Use valgrind : It is (in my opinion) the best tool available for this purpose. In fact, I develop C++ exclusively on linux first because of valgrind, then port to Win32 later.

    It's been a few years since I last programmed in C++, but Valgrind indeed really saved the day on a regular basis. Also look into (KDE-)frontends if you think looking at text output is not very convenient. Couldn't agree more with this part, it's the best tool I've seen - and it's free software, too.

    By the way, you're not missing out on anything special by not programming in Java or C#. Both of those languages are slow, and introduce their own language complexities. -bms20

    Afraid I have to disagree here though. First of all, a language is not the thing that's "slow" or "fast". It may be the case that no very efficient compilers or virtual machines exist (for a particular language). I will admit that it is hard(er) to create efficient implementations of some languages (functional languages, logic-based languages), but C# and Java are definitely not among those. Second, Java VM's used to be slow in 1997. It's 2007 now, I'd suggest you try again (and be surprised). Third, I definitely do not agree that "you're not missing out on anything special" by using C++ instead of any garbage collected language (not necessarily Java or C#). For one, you're (do I need to state the obvious here?) missing out on garbage collection! I would say garbage collection is a clear advantage in the vast majority of programming scenario's. I would even argue that it's the biggest practical advancement in programming since the introduction of the procedural paradigm - perhaps even more important than object orientation.

    Last of all, you're complaining about "language complexities" in Java/C# and (thereby) suggesting C++ is better in this regard? Hmm, I guess my sarcasm detector must be broken or something :D
  • Re:Boost? Ugh (Score:2, Informative)

    by marnek ( 932402 ) on Wednesday June 06, 2007 @08:30AM (#19409279)
    If I saw v1 + v2, how would I know if it's adding the numerical vectors v1 and v2 or appending v2 to the end of v1 ? What if v1 and v2 are not numerical? Or do you think people should just intuitively know that for numerical vectors the + operator means element-wise addition and otherwise it means concatenation?
  • Re:two points (Score:3, Informative)

    by master_p ( 608214 ) on Wednesday June 06, 2007 @08:39AM (#19409331)
    Boehm's gc is very very good...on par with Java's collector and others. The source needs cleaning up, and some configuration bugs to be ironed out, but it is very good.

    In order to use it, you just have to include 'gc.h' in your files, which replaces 'new' with 'gcnew' using macros. Alternatively, you can bypass the standard library and provide a replacement for 'malloc' and 'free', but I did not manage to do that (due to the configuration bugs mentioned above).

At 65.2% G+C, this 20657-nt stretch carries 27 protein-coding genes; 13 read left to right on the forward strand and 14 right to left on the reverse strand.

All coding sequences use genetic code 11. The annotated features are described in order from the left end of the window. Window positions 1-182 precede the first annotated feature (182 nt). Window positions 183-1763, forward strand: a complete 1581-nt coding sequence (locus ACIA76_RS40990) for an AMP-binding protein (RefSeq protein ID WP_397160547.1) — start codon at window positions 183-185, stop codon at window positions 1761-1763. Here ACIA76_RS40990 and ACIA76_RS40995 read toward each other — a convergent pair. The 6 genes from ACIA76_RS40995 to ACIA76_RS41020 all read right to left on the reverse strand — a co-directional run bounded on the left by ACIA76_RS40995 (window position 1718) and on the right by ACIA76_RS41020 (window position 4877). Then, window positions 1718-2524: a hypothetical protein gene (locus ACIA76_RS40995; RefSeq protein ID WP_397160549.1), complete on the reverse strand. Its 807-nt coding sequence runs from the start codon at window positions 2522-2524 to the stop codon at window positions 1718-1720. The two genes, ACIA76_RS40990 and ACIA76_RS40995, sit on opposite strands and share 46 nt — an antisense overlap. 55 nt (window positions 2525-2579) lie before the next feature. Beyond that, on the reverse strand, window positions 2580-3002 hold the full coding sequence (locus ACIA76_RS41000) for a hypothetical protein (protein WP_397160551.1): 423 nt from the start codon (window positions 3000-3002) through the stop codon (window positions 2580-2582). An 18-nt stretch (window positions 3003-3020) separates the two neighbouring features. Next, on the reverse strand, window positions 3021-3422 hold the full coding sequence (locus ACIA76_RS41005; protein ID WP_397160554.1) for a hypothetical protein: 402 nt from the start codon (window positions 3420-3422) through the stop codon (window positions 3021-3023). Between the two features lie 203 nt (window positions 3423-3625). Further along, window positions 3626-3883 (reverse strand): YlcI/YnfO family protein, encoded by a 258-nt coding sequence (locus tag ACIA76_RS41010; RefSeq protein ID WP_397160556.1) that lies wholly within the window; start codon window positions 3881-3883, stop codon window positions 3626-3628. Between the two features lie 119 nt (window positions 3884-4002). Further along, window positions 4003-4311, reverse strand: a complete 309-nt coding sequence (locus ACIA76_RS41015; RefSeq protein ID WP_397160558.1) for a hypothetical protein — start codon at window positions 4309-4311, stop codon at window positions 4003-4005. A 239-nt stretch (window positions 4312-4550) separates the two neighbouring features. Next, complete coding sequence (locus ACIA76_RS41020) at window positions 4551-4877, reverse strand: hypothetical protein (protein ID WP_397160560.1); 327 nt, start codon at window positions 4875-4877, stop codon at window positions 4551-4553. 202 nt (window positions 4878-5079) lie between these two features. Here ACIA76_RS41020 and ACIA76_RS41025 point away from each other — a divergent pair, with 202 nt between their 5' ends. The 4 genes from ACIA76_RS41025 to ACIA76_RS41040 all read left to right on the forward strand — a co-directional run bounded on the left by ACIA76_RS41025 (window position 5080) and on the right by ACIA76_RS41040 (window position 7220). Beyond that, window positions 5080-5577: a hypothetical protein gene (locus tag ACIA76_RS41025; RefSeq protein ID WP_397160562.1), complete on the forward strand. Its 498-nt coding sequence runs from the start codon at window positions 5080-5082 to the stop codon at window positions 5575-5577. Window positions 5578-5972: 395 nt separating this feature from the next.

• Re:I've used... (Score:1, Informative)

    by Anonymous Coward on Wednesday June 06, 2007 @08:53AM (#19409431)
    I use VLD instead, it gives much more useful info to trace memory leaks than the standard crtdbg.h stuff.... (i.e. a stack trace of where the memory was actually allocated) r.asp []
  • Memory Validator (Score:4, Informative)

    by sdt ( 7606 ) on Wednesday June 06, 2007 @09:30AM (#19409755) Homepage
    Have a look at memory validator []. I don't know if it supports 64 bit applications, but it has a great list of features [] and is the only decent memory validation tool I've ever seen on Windows.
  • by John Betonschaar ( 178617 ) on Wednesday June 06, 2007 @09:34AM (#19409801)
    [i]A few years ago I also tried out Insure++ from Parasoft, which seemed to be of similar, if not slightly better, quality.[/i]

    We 'use' Insure++ as well, but unfortunately 'using it' is limited to tracking down arcane, semi-valid C++ constructs in our code that Insure++ b0rks on. Insure++ supposed to be a pretty advanced tool, but it is not actively maintained anymore and it's full of limitations that make it almost unusable for existing codebases. Especially stuff with templates, stuff using classes from external namespaces and dodgy C++ constructs that compile without warnings on every compiler I know will make Insure++ instrumentation fail. Also, linking the instrumented source files together fails on 1 out of every 10 object files, especially if they also link against third-party static libs (.a on linux). Sometimes you can fix this, but most of the time it is completely unclear why the thing fails. This effectively rendere the whole tool useless as you cannot be sure there will be no problems left in the non-instrumented parts of your codebase. And in those cases instrumentation *does* work, the output you'll get when running the instrumented binaries is sometimes really unclear, confusing or downright nonsense.

    Last but not least, Parasoft support is awful. We've been told some of our linkage problems, for which we filed bug reports, would be fixed in a later release. No new version was released for 1.5 years, and on multiple inquiries about this we did not even get a reply. Then, all of a sudden Parasoft released a new version a while ago, which we found out about 4 months later as they did not bother to notify us about it...
  • Re:two points (Score:5, Informative)

    by d00ber ( 707098 ) on Wednesday June 06, 2007 @09:48AM (#19409943) Journal
    Also, shared_ptr has been promoted to the draft standard C++-0x so you can use std::shared_ptr.

    You'll be able to use C++-0x in gcc-4.3 with a switch.